Songs of Travel

by Matthew Whittall

for mixed choir

Empty sheet

Matthew Whittall

Songs of Travel


collaboration with conductor George Parris began when I heard his
recording with the Carice Singers of Hubert Parry’s Songs of Farewell,
and remarked to him that I’d always wanted to write a large-scale choral
song cycle in English along those lines. Having rediscovered Robert
Louis Stevenson’s Songs of Travel at a very low point in 2018, I thought
they would be the ideal basis for such a venture, perhaps even a
companion piece to Parry’s. The poems’ pervasive tone of loss and
rootlessness, far from being depressing, were somehow a great comfort.
Amid the isolation of 2020, they acquired a new urgency for me, and once
again became a vehicle for healing. The shape and main ideas for the
piece formed in large part on an extended hike in the perpetual light of
Finnish Lapland that summer, a trek during which grief would move
slowly toward acceptance.

The cycle is anchored at each end by two expansive songs, for which I
adapted the poetry in small ways to make it more personal, with minor
deletions where the musical setting demanded it. The opening song, Home
no more home, presents a simple, ambiguously modal tune at the outset,
before sending out tendrils in searching, halting rhythms, a slow,
reluctant tread off into the hills, clouded by memory. The middle three
songs are brighter in tone, attempting to find solace in a variety of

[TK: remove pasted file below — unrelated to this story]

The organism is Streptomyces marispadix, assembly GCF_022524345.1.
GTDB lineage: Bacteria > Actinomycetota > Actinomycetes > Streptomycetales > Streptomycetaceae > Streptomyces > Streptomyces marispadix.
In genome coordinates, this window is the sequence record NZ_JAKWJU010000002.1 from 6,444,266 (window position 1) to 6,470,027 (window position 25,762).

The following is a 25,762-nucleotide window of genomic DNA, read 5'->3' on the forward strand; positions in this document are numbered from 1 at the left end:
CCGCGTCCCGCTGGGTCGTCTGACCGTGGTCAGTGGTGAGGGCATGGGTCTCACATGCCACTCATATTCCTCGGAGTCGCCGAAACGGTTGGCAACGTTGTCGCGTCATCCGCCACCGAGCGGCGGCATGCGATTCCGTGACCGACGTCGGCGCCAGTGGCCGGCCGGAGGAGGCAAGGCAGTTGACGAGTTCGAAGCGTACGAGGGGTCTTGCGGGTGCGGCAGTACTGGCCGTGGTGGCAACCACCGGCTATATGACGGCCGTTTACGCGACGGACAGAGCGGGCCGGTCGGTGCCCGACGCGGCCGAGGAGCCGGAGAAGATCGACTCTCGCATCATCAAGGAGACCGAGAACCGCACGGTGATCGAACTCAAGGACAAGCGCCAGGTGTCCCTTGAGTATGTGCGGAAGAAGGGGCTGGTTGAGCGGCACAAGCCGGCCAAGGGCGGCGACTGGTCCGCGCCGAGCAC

places – in the land, in the firmament, on the sea – but all ultimately
turn reflectively inward. In the highlands touches on a number of folk
traditions, including bagpipe-like strains and a Swedish herding call
known as kulning. The infinite shining heavens is a rapt, glowing
meditation on the night sky. Give me the sun is an original setting of
Stevenson’s lyrics for the popular Skye Boat Song, with fragments of the
original tune ghosted here and there throughout the texture. The final
movement, Evensong, combines three poems on the theme of leave-taking.
Here the tone of melancholy becomes one of gentle resignation, not to an
ending, but an acceptance of suffering, and of transience.

- Matthew Whittall




Vocal and Choral Works




Robert Louis Stevenson


The Carice Singers, George Parris, cond. Cheltenham Festivals, July 3, 2021, Cheltenham, England


1. Home no more home, 2. In the highlands, 3. The infinite shining heavens, 4. Give me the sun, 5. Evensong

Commisioned by / dedications

Jointly commissioned by the Carice Singers and Spira Ensemble. Dedicated to George Parris.

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